Arguably the most anticipated day in the history of digital music is upon us. By the end of it we will have the first hint at whether Spotify is going to fall at the Snap Inc. or Facebook end of the spectrum of promising tech IPO, or DPO in the case of Spotify. Of course, we’ll need a few quarters’ worth of earnings in place before firmer conclusions can be drawn as to the strength of Spotify as a publicly traded company, but the first 24 hours will lay down some markers. However, it is the mid and long-term market factors that will give us the best sense of where Spotify can get to. Here are a few pieces of pertinent market context that can help us understand where Spotify is heading:Streaming is just getting going: Downloads are yesterday’s legacy market, streaming is the future. But streaming has a long way yet to go. To date, downloads have generated around $35 billion in revenue for labels since the market started. That compares to around $15 billion for subscriptions. Apple accounted for around $23 billion of that download revenue, Spotify accounted for around $5 billion of that subscription revenue.Spotify retains leadership: While the streaming market is competitive, Spotify has retained around 36% subscriber market share. However fast the market has grown, Spotify has either matched or beaten it. Apple is growing fast too but is adding fewer net new subscribers per quarter than Spotify is. Fast forward 12 months from now, Spotify will still be the number one player. Fast forward 24 months, it will probably still be.Tech majors want the same thing: Of all the big streaming services, only Spotify is truly independent. Apple Music – Apple, Amazon Prime Music – Amazon, YouTube – Google, QQ Music – Tencent, Deezer – Access Industries, MelON – Kakao Corp, and now, Facebook) all have parent companies that have ulterior business objectives with music streaming. None of them have to seriously worry about streaming generating an operating profit. This means that there is little pressure in the marketplace to drive down label rights costs. All of this means that Spotify is the only main streaming service that is trying to make the model commercially sustainable.Spotify can’t be Netflix yet: As much as the whole world appears to be saying Spotify needs to do a Netflix (and it probably does) it just can’t, not yet at least. In TV, rights are so fragmented that Netflix can have Disney and Fox pull their content and it'd still be a fast growing business. If UMG pulled its content from Spotify, the latter would be dead in the water. So, Spotify will take a subtler path to ‘doing a Netflix’, first by ‘doing a Soundcloud’ i.e. becoming a direct platform for artists and then switching on monetisation etc. In the near-term Spotify will happily have record labels sign artists that bubble up on the platform. But over time, expect Spotify to start competing for some signings.Unpicking the distribution lock: The major record labels represent around 80% of recorded music revenues globally on a distribution basis, but just 61% on a copyright ownership basis. They get the extra market share through the distribution they provide indies, either directly or via divisions like Sony’s the Orchard or WMG’s ADA. The 80% share gives the majors the equivalent of a UN Security Council veto. Nothing gets through without their approval, which acts as a brake on Spotify’s ambitions. But, if Spotify was to persuade large numbers of those indies distributing through majors to deal direct, then some of that major power will be unpicked, which, combined with increased revenue, subscribers and market share, would strengthen Spotify’s hand.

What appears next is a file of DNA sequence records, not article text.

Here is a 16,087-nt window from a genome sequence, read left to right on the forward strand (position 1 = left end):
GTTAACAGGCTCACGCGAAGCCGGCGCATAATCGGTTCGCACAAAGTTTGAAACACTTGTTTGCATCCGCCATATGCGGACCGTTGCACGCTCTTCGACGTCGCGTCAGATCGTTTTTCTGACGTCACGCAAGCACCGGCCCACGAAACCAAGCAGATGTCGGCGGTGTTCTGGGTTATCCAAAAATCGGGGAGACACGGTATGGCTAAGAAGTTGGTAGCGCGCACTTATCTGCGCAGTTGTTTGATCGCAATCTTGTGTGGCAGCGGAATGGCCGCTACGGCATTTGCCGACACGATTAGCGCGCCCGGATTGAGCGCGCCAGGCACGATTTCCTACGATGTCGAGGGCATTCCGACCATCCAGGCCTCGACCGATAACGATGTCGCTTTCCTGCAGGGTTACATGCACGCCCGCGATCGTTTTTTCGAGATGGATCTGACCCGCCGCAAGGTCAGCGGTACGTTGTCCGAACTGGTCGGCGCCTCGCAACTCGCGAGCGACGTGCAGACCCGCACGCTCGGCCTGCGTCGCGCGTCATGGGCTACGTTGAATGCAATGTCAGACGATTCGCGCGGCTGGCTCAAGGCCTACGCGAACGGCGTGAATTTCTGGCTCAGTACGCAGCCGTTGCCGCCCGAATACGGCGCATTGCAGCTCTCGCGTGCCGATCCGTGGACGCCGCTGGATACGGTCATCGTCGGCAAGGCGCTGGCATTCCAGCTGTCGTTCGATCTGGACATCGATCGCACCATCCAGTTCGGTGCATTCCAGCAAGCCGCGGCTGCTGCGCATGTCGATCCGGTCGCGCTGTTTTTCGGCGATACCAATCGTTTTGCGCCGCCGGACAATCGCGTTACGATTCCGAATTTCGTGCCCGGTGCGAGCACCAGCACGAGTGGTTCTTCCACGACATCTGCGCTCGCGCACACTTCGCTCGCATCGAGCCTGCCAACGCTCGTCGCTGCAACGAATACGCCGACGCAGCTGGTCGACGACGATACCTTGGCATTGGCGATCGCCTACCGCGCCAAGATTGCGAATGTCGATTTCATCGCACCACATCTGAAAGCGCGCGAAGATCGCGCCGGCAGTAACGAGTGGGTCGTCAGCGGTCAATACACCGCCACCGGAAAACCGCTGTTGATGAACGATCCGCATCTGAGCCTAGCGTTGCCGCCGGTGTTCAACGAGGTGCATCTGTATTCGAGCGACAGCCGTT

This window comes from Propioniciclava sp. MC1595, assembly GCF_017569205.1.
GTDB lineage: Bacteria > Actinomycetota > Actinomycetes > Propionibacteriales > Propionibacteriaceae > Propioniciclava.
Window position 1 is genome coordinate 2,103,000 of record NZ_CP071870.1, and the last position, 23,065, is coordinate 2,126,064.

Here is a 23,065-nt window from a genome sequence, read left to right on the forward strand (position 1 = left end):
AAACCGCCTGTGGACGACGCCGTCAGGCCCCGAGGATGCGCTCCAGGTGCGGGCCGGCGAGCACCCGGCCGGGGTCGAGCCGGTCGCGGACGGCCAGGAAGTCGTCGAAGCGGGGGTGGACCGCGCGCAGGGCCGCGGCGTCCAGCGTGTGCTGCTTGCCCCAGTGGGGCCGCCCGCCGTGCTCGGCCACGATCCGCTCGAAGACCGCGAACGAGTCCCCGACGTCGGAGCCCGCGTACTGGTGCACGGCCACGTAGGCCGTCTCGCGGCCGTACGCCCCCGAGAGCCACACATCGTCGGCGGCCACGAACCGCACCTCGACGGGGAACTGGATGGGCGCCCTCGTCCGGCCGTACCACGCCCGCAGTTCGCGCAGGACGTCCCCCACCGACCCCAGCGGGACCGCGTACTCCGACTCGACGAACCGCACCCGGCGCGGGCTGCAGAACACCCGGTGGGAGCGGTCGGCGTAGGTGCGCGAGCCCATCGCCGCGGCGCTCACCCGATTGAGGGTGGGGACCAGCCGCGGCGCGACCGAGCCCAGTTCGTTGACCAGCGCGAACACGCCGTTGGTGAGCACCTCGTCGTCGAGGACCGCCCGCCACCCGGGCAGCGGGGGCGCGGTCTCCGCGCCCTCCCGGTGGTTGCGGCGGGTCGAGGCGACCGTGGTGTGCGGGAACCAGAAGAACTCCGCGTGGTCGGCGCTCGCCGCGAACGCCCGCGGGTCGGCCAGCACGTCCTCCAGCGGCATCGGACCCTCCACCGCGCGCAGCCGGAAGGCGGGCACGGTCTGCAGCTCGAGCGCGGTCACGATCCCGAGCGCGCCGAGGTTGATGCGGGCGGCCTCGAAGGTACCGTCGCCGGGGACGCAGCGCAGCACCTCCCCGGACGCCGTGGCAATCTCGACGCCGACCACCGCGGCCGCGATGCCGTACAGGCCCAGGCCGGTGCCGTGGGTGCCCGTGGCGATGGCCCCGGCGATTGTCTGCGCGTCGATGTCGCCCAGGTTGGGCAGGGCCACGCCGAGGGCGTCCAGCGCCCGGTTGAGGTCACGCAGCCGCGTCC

Right now, Spotify has soft power (playlist curation, user-level data, subscriber relationships etc.). Spotify’s long-term future will depend on it building out its hard power and bringing it to bear in a way that brings positives both for it and for its industry partners. That will be a tightrope act of the highest order.
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